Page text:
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September 23, 2006

Webb's problems

Blogging has recently been seen as a great way for the voice of the common man to be heard, but it is certainly not the first. Letter's to the editor still are very effective at doing so, sometimes even more so than blogs. Wayne Wilkins (second letter listed) does a particularly good job of relating to Virginia voters why he feels that James Webb would be a bad choice for senator.
James H. Webb Jr. is something of an icon for military folk, among whom he often approaches demigod status because of his decorated service in Vietnam and his directness and intellect. However, his recent debate with Sen. George Allen highlighted two fundamental reasons why he would be the wrong choice for senator.

Most important, Mr. Webb seems to have forgotten the lessons penned in his historical novel "A Sense of Honor" (a leadership course book at the Air Force Academy when I attended), in which he argues effectively that, above all, a public servant must maintain his integrity in order to lead.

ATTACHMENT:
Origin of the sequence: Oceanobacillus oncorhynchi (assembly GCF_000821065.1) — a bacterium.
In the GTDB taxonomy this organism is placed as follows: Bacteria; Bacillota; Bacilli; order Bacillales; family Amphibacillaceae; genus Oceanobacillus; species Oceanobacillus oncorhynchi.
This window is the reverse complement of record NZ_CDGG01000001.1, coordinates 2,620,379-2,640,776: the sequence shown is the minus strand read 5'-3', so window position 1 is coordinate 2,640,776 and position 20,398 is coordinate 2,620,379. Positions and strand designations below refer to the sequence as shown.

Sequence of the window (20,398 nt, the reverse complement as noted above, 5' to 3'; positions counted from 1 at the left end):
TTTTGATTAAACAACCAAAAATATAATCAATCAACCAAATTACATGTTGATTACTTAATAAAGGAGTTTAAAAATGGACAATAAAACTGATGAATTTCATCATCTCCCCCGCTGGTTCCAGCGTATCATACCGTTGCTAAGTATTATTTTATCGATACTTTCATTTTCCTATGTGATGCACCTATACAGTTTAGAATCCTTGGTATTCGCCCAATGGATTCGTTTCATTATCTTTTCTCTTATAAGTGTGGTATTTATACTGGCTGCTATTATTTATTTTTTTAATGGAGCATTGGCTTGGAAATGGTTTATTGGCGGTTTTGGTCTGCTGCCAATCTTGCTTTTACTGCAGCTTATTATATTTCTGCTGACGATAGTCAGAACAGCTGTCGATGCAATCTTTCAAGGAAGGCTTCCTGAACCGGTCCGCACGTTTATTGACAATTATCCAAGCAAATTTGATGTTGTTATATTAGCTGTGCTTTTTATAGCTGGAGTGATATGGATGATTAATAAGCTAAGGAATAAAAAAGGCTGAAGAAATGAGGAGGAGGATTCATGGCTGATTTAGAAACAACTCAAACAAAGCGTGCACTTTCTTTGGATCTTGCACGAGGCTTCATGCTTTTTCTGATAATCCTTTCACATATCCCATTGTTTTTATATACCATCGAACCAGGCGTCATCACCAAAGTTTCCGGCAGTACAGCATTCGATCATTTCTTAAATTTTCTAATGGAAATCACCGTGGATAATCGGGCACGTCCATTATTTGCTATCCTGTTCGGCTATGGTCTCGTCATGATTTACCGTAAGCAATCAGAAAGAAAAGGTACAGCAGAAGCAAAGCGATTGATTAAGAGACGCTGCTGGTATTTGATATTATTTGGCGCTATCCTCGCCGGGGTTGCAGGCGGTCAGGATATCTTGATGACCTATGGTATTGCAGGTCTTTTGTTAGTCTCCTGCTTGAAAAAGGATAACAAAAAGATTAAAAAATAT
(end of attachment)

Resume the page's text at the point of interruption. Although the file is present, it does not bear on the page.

His two-stepping on his positions on women in combat and affirmative action and his recent use of the name of Ronald Reagan to bolster his campaign show me that he has traded in the integrity he so eloquently wrote about for a base political pragmatism. Time to try to win an election, I guess.

Second, as a military theorist, he certainly knows better than to castigate those who have not worn a uniform as somehow unfit for public office. Not only does this commit a fallacy (ad hominem), but one only need look to the example of Jimmy Carter, himself a Naval Academy graduate and officer, to realize that honorable military service is not a precursor for effective military command. It is certainly not a trump card to be pulled out whenever your positions are challenged, as Mr. Webb did several times during the debate, most notably when his opposition to the 1991 invasion was called out.

I was hoping for a more principled tack from someone whose writings have been studied for years by cadets and midshipmen.

Unfortunately, in this debate, he did not seem to remember the words he penned several years ago about the linkage of integrity, public service and leadership.